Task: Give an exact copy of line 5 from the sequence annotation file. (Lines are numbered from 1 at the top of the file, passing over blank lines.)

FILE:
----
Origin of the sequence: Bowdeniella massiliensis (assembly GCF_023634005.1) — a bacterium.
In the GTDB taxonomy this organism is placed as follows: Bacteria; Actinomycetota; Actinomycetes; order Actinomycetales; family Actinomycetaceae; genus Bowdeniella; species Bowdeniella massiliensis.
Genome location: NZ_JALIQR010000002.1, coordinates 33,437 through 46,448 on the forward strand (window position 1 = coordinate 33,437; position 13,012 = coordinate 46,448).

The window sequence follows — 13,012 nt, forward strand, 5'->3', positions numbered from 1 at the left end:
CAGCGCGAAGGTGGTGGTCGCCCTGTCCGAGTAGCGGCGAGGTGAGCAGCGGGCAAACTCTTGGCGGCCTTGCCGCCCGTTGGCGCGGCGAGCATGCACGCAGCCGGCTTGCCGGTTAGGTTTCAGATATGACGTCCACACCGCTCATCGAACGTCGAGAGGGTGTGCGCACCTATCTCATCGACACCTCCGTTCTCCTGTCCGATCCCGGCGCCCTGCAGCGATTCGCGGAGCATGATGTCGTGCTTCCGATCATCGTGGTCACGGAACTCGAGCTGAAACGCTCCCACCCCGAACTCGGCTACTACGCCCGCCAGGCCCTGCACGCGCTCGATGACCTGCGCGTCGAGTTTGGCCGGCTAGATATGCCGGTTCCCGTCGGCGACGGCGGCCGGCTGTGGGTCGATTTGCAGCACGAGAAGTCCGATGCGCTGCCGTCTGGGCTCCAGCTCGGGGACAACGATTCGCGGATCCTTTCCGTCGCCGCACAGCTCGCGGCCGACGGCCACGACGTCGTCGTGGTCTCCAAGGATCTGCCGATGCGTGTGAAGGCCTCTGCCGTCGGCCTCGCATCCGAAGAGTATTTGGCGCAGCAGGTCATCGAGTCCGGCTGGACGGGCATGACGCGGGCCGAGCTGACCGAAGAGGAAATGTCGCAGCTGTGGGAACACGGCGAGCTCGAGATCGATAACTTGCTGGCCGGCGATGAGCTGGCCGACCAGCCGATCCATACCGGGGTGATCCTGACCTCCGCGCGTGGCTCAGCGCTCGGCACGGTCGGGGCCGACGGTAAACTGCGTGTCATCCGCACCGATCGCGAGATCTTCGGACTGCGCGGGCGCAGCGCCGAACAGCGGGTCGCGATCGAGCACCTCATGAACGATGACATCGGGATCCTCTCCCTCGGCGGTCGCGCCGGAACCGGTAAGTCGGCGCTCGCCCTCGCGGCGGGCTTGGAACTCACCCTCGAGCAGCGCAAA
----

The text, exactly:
CAGCGCGAAGGTGGTGGTCGCCCTGTCCGAGTAGCGGCGAGGTGAGCAGCGGGCAAACTCTTGGCGGCCTTGCCGCCCGTTGGCGCGGCGAGCATGCACGCAGCCGGCTTGCCGGTTAGGTTTCAGATATGACGTCCACACCGCTCATCGAACGTCGAGAGGGTGTGCGCACCTATCTCATCGACACCTCCGTTCTCCTGTCCGATCCCGGCGCCCTGCAGCGATTCGCGGAGCATGATGTCGTGCTTCCGATCATCGTGGTCACGGAACTCGAGCTGAAACGCTCCCACCCCGAACTCGGCTACTACGCCCGCCAGGCCCTGCACGCGCTCGATGACCTGCGCGTCGAGTTTGGCCGGCTAGATATGCCGGTTCCCGTCGGCGACGGCGGCCGGCTGTGGGTCGATTTGCAGCACGAGAAGTCCGATGCGCTGCCGTCTGGGCTCCAGCTCGGGGACAACGATTCGCGGATCCTTTCCGTCGCCGCACAGCTCGCGGCCGACGGCCACGACGTCGTCGTGGTCTCCAAGGATCTGCCGATGCGTGTGAAGGCCTCTGCCGTCGGCCTCGCATCCGAAGAGTATTTGGCGCAGCAGGTCATCGAGTCCGGCTGGACGGGCATGACGCGGGCCGAGCTGACCGAAGAGGAAATGTCGCAGCTGTGGGAACACGGCGAGCTCGAGATCGATAACTTGCTGGCCGGCGATGAGCTGGCCGACCAGCCGATCCATACCGGGGTGATCCTGACCTCCGCGCGTGGCTCAGCGCTCGGCACGGTCGGGGCCGACGGTAAACTGCGTGTCATCCGCACCGATCGCGAGATCTTCGGACTGCGCGGGCGCAGCGCCGAACAGCGGGTCGCGATCGAGCACCTCATGAACGATGACATCGGGATCCTCTCCCTCGGCGGTCGCGCCGGAACCGGTAAGTCGGCGCTCGCCCTCGCGGCGGGCTTGGAACTCACCCTCGAGCAGCGCAAA